Social Workers ‘Ideally Fitted’ To Making Personalised Services A Reality, GSCC Tells Government

Social workers are ideally placed to offer the support, brokerage and advocacy roles which will come about as part of the move towards greater choice and control for service users, whilst continuing their vital role in safeguarding those who are vulnerable, the General Social Care Council (GSCC) said today.

The comments were made to the Department of Health as part of the GSCC’s response to the paper ‘Putting people first – working to make it happen’ which sets out the workforce issues related to the development of personalised social care services.

The GSCC said that while social workers were enthusiastic about the personalisation drive there was understandable concern about how the processes and systems can be changed to ensure that the aim can be made a reality. A strengthened post-registration, training and learning system would be a key way to support social workers to do this.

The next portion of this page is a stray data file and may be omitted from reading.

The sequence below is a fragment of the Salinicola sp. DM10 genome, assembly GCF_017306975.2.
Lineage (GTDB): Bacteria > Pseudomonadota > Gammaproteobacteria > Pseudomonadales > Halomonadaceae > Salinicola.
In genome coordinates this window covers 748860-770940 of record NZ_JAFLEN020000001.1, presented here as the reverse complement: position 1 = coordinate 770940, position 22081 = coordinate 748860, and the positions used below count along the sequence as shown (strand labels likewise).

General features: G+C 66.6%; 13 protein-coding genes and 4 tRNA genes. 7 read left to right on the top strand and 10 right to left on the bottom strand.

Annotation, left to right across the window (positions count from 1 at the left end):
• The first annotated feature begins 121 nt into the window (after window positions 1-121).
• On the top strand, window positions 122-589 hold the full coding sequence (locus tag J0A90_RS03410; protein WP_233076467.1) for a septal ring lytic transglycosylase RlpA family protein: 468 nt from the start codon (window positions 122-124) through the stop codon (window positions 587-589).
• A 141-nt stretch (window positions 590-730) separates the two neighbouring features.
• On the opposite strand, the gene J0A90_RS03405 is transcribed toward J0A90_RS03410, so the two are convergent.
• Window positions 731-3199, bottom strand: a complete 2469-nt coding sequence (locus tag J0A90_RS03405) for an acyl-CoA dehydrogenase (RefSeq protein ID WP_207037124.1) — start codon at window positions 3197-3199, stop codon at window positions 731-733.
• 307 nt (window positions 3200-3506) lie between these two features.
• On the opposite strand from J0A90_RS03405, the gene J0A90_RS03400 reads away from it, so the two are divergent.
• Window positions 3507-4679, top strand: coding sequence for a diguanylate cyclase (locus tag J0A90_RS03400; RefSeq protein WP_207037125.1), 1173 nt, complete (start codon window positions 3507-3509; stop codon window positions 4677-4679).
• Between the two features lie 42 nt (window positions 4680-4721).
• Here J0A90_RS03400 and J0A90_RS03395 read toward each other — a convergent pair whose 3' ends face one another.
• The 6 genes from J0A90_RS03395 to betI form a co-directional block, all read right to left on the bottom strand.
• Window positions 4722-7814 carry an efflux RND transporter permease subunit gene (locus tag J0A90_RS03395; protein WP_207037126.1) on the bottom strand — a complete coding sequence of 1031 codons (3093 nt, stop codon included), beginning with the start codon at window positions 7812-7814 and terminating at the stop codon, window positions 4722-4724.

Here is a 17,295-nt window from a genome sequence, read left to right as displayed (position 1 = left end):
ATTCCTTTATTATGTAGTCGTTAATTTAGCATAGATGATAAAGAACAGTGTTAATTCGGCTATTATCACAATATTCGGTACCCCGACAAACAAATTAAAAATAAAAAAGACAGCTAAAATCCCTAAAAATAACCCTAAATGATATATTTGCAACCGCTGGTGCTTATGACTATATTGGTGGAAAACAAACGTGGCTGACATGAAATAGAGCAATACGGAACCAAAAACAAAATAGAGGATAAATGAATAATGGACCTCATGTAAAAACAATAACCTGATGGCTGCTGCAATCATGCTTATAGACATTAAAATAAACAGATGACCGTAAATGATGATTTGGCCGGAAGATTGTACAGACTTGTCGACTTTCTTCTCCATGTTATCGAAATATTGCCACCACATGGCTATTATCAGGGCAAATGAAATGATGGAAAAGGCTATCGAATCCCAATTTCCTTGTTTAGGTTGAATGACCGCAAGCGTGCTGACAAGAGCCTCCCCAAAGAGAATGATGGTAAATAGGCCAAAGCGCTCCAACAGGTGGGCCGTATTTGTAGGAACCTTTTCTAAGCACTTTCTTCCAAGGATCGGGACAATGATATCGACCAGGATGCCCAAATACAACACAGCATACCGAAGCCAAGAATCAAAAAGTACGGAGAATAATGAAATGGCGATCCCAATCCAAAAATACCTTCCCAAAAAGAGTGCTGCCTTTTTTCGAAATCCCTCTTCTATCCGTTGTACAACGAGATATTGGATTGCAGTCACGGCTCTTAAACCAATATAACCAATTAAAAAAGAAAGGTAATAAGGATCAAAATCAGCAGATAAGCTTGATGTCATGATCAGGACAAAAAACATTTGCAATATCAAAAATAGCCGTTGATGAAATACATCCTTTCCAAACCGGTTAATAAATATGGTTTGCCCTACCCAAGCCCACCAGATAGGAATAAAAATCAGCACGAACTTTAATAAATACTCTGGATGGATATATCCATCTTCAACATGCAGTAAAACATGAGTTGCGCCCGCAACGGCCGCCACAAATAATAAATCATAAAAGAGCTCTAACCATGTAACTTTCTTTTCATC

Mike Wardle, Chief Executive of the GSCC, said: “The social worker role will become even more crucial in the light of personalisation, providing advocacy so that people with personalised budgets feel encouraged and enabled to improve their lives.

It is hard to see how the government’s aim of putting people first can be achieved without the skills and expertise of social workers playing a big part in supporting people to manage their own care, and their own budgets.

We will work to ensure that social work training at degree and graduate levels reflects the changing role that social workers will need to play. Our proposals to strengthen post-registration training and learning will also support this objective and we have urged the Department of Health to consider how workers and their employers can be encouraged to make Post-Qualifying courses an essential part of continuing professional development.”

A call for the ‘rapid extension’ of registration to the entire social care workforce was also made as part of the response. The GSCC said the government’s commitment made in 2000 to registering the entire social care workforce over time remains ‘as important today as it was eight years ago.’ They added that the registration of other parts of the social care workforce would be a significant contribution to raising standards and protecting the public.